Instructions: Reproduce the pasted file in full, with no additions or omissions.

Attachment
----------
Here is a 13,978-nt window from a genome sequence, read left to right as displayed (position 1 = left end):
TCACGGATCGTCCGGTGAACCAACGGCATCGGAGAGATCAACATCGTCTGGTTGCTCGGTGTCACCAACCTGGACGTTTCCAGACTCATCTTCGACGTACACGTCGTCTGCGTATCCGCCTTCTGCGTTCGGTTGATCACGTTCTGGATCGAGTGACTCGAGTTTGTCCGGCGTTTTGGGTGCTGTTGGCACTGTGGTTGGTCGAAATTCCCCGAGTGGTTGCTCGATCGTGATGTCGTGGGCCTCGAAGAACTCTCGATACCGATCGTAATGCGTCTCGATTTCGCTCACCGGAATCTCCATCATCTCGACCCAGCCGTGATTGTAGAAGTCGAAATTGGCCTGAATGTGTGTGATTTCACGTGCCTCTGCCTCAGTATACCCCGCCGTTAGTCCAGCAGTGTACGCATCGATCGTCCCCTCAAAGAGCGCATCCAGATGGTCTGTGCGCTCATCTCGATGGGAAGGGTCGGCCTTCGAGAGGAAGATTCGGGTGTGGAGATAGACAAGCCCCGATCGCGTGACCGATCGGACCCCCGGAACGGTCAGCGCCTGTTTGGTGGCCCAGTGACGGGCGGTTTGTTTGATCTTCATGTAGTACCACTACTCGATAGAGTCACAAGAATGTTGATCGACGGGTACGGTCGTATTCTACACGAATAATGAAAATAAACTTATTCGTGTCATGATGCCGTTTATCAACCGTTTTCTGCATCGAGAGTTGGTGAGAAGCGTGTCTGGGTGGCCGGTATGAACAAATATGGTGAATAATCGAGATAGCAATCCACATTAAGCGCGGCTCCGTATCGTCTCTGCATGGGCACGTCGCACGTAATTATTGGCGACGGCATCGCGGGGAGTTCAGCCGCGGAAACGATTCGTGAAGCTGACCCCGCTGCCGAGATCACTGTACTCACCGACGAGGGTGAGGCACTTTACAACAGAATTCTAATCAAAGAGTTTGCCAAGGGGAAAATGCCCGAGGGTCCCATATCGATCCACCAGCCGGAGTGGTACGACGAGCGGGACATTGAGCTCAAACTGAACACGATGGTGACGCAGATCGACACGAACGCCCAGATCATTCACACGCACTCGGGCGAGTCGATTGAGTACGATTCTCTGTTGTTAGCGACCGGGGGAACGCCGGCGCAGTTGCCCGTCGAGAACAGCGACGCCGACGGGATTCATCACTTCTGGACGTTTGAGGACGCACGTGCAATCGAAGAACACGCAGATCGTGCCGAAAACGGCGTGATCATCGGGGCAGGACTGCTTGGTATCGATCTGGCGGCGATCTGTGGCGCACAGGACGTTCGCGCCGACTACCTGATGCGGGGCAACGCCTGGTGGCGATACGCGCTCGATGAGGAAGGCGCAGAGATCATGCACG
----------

Here is a 13,978-nt window from a genome sequence, read left to right as displayed (position 1 = left end):
TCACGGATCGTCCGGTGAACCAACGGCATCGGAGAGATCAACATCGTCTGGTTGCTCGGTGTCACCAACCTGGACGTTTCCAGACTCATCTTCGACGTACACGTCGTCTGCGTATCCGCCTTCTGCGTTCGGTTGATCACGTTCTGGATCGAGTGACTCGAGTTTGTCCGGCGTTTTGGGTGCTGTTGGCACTGTGGTTGGTCGAAATTCCCCGAGTGGTTGCTCGATCGTGATGTCGTGGGCCTCGAAGAACTCTCGATACCGATCGTAATGCGTCTCGATTTCGCTCACCGGAATCTCCATCATCTCGACCCAGCCGTGATTGTAGAAGTCGAAATTGGCCTGAATGTGTGTGATTTCACGTGCCTCTGCCTCAGTATACCCCGCCGTTAGTCCAGCAGTGTACGCATCGATCGTCCCCTCAAAGAGCGCATCCAGATGGTCTGTGCGCTCATCTCGATGGGAAGGGTCGGCCTTCGAGAGGAAGATTCGGGTGTGGAGATAGACAAGCCCCGATCGCGTGACCGATCGGACCCCCGGAACGGTCAGCGCCTGTTTGGTGGCCCAGTGACGGGCGGTTTGTTTGATCTTCATGTAGTACCACTACTCGATAGAGTCACAAGAATGTTGATCGACGGGTACGGTCGTATTCTACACGAATAATGAAAATAAACTTATTCGTGTCATGATGCCGTTTATCAACCGTTTTCTGCATCGAGAGTTGGTGAGAAGCGTGTCTGGGTGGCCGGTATGAACAAATATGGTGAATAATCGAGATAGCAATCCACATTAAGCGCGGCTCCGTATCGTCTCTGCATGGGCACGTCGCACGTAATTATTGGCGACGGCATCGCGGGGAGTTCAGCCGCGGAAACGATTCGTGAAGCTGACCCCGCTGCCGAGATCACTGTACTCACCGACGAGGGTGAGGCACTTTACAACAGAATTCTAATCAAAGAGTTTGCCAAGGGGAAAATGCCCGAGGGTCCCATATCGATCCACCAGCCGGAGTGGTACGACGAGCGGGACATTGAGCTCAAACTGAACACGATGGTGACGCAGATCGACACGAACGCCCAGATCATTCACACGCACTCGGGCGAGTCGATTGAGTACGATTCTCTGTTGTTAGCGACCGGGGGAACGCCGGCGCAGTTGCCCGTCGAGAACAGCGACGCCGACGGGATTCATCACTTCTGGACGTTTGAGGACGCACGTGCAATCGAAGAACACGCAGATCGTGCCGAAAACGGCGTGATCATCGGGGCAGGACTGCTTGGTATCGATCTGGCGGCGATCTGTGGCGCACAGGACGTTCGCGCCGACTACCTGATGCGGGGCAACGCCTGGTGGCGATACGCGCTCGATGAGGAAGGCGCAGAGATCATGCACG